On November 26, 2012, the Senate voted against waiving the Budget Control Act, preventing a vote on Congressional Sportsmen’s Caucus (CSC) Co-Chair Senator Jon Tester’s bill, the Sportsmen’s Act of 2012. This vote came as a surprise to sportsmen's groups from across the country that have been working hard for its passage.
At issue is language giving the Interior Department authority to increase the price of the federal duck stamp, which raise money to conserve wetlands habitat and are required to hunt migratory waterfowl. The Congressional Budget Office (CBO) estimated that this provision that boosts the cost from $15 to $25 a stamp, would raise an additional $132 million. But because it would raise both revenue and spending limits under the jurisdiction of the Environment and Public Works Committee, it ran afoul of the Budget Control Act. Notably, duck hunters support the price increase, and the bill would still reduce the deficit by $5 million over the next decade, according to CBO.
Both Senators have been working together to develop a solution so that the Senate can proceed with a vote on the largest sportsmen’s package in a generation before the end of the 112th Congress. It appears that a solution is close at hand, since Senator Tester proposed adding a crop insurance provision to the sportsmen's bill to bring it into compliance with budget law.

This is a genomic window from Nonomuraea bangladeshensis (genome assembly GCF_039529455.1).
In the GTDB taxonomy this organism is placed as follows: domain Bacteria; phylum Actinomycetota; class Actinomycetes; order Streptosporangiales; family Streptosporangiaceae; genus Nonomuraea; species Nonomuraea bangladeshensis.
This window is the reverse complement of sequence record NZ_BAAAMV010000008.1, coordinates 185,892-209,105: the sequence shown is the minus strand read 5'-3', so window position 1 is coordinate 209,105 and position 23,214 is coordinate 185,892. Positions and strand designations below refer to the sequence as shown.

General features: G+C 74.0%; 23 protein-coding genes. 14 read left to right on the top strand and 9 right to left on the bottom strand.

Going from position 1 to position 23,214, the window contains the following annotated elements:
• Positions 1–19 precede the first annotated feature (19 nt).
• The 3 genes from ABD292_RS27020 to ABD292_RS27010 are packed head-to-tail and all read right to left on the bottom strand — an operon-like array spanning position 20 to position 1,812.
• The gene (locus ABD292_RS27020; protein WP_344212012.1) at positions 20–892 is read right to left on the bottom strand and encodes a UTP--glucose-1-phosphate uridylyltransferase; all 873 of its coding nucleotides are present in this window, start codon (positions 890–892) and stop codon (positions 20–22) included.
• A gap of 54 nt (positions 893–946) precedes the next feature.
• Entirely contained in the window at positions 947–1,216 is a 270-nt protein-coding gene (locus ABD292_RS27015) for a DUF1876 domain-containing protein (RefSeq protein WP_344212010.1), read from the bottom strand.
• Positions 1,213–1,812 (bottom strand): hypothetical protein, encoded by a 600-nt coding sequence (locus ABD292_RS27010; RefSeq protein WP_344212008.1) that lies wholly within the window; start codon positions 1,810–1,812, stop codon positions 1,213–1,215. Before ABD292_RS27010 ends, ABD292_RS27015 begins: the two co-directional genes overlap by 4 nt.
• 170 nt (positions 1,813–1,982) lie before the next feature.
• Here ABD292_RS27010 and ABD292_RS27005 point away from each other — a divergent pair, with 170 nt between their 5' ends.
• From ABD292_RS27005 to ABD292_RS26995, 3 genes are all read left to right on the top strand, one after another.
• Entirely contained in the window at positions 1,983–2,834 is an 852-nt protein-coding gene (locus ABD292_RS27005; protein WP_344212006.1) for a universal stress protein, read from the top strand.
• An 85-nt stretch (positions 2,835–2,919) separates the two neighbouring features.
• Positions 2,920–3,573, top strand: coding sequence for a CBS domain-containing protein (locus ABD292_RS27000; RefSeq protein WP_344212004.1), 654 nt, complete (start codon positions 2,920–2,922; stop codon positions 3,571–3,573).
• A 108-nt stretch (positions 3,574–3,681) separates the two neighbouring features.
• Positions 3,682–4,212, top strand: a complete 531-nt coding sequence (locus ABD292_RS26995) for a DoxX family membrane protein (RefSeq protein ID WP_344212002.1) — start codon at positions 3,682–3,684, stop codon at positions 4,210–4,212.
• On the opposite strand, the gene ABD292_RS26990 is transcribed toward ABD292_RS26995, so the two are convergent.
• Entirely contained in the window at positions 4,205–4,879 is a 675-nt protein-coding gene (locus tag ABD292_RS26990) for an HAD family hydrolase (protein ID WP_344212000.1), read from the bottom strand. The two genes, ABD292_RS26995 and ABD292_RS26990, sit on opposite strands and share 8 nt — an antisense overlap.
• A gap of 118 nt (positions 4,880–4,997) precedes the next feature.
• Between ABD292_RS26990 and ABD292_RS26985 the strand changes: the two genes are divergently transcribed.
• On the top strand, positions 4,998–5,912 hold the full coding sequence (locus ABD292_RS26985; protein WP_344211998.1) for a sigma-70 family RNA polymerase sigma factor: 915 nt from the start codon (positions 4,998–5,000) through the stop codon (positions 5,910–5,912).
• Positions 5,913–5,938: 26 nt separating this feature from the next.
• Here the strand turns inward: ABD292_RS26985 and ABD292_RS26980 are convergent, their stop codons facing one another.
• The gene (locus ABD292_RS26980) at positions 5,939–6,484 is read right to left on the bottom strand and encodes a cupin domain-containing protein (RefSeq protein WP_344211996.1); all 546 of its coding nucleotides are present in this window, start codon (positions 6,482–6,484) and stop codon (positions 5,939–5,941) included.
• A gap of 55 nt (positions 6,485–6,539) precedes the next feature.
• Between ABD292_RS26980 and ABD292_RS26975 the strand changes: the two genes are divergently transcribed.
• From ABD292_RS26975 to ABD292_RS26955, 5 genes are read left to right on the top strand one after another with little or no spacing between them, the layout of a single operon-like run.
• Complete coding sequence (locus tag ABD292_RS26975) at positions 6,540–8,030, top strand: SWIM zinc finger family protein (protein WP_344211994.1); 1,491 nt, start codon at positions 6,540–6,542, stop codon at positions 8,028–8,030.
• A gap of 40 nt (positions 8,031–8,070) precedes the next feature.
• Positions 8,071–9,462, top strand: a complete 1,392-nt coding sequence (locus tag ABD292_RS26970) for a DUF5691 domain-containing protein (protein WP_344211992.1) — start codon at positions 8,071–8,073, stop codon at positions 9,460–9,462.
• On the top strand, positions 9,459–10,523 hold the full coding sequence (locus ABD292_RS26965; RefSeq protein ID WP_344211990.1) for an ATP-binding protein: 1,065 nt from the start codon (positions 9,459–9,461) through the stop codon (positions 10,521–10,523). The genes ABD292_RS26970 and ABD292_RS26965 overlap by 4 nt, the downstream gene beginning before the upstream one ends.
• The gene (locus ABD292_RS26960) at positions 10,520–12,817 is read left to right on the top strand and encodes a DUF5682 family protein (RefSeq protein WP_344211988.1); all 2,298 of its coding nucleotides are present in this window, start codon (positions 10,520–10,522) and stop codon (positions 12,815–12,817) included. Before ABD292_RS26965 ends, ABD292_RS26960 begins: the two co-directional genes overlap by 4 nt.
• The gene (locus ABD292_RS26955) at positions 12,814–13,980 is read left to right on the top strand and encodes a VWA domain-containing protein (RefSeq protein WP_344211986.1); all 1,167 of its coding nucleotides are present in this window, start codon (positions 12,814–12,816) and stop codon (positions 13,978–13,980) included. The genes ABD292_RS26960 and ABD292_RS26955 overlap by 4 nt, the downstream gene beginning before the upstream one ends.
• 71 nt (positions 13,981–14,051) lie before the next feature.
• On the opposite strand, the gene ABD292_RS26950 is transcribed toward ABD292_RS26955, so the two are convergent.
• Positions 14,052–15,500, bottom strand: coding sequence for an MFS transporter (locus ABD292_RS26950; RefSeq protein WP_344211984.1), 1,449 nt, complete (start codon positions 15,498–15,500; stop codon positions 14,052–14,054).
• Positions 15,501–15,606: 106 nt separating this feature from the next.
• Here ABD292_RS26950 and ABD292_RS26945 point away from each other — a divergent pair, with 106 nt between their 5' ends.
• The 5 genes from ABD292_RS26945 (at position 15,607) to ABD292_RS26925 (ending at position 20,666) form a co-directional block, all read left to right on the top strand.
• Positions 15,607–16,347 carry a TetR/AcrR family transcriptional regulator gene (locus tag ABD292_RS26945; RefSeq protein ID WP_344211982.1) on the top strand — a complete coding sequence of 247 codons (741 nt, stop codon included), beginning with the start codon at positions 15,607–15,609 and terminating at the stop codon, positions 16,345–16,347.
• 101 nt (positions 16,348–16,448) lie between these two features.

While it appears the budget concerns are being resolved, the bill is now being held up by Senator Barbara Boxer over the provision to exempt lead ammunition and fishing tackle from regulation by the Environmental Protection Agency (EPA) under the Toxic Substances Control Act (TSCA). The EPA has denied several petitions by environmental groups to regulate lead ammunition and fishing tackle under TSCA.
Share this page
Your opinion counts
Should hunters be allowed to hunt with airguns and airbows if they are taxed like firearms, archery and other hunting and fishing equipment through the American System of Conservation Funding?Vote Here
- Yes, if taxed (15.81%)
- Yes, even without a tax (76.36%)
- No, even if subject to excise taxes (7.83%)